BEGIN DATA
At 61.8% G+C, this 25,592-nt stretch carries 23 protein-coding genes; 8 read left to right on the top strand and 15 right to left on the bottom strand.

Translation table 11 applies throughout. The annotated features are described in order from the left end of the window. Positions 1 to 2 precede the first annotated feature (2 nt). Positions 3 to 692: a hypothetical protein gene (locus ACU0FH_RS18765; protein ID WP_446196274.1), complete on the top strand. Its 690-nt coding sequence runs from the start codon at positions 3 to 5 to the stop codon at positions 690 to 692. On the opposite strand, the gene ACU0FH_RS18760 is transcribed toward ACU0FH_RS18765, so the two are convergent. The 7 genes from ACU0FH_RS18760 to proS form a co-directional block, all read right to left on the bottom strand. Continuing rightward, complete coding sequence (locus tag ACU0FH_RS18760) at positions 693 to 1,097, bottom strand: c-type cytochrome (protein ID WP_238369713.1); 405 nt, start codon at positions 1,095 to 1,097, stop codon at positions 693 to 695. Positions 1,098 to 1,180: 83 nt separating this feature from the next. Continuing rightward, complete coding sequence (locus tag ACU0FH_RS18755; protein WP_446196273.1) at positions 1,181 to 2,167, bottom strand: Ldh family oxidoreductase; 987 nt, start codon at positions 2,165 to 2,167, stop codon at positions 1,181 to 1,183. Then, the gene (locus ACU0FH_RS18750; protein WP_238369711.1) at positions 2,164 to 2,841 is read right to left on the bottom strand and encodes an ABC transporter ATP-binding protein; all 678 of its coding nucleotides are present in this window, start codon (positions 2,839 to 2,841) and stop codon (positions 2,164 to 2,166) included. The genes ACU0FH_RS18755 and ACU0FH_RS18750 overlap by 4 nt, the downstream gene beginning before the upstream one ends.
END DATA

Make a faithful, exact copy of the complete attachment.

At 61.8% G+C, this 25,592-nt stretch carries 23 protein-coding genes; 8 read left to right on the top strand and 15 right to left on the bottom strand.

Translation table 11 applies throughout. The annotated features are described in order from the left end of the window. Positions 1 to 2 precede the first annotated feature (2 nt). Positions 3 to 692: a hypothetical protein gene (locus ACU0FH_RS18765; protein ID WP_446196274.1), complete on the top strand. Its 690-nt coding sequence runs from the start codon at positions 3 to 5 to the stop codon at positions 690 to 692. On the opposite strand, the gene ACU0FH_RS18760 is transcribed toward ACU0FH_RS18765, so the two are convergent. The 7 genes from ACU0FH_RS18760 to proS form a co-directional block, all read right to left on the bottom strand. Continuing rightward, complete coding sequence (locus tag ACU0FH_RS18760) at positions 693 to 1,097, bottom strand: c-type cytochrome (protein ID WP_238369713.1); 405 nt, start codon at positions 1,095 to 1,097, stop codon at positions 693 to 695. Positions 1,098 to 1,180: 83 nt separating this feature from the next. Continuing rightward, complete coding sequence (locus tag ACU0FH_RS18755; protein WP_446196273.1) at positions 1,181 to 2,167, bottom strand: Ldh family oxidoreductase; 987 nt, start codon at positions 2,165 to 2,167, stop codon at positions 1,181 to 1,183. Then, the gene (locus ACU0FH_RS18750; protein WP_238369711.1) at positions 2,164 to 2,841 is read right to left on the bottom strand and encodes an ABC transporter ATP-binding protein; all 678 of its coding nucleotides are present in this window, start codon (positions 2,839 to 2,841) and stop codon (positions 2,164 to 2,166) included. The genes ACU0FH_RS18755 and ACU0FH_RS18750 overlap by 4 nt, the downstream gene beginning before the upstream one ends.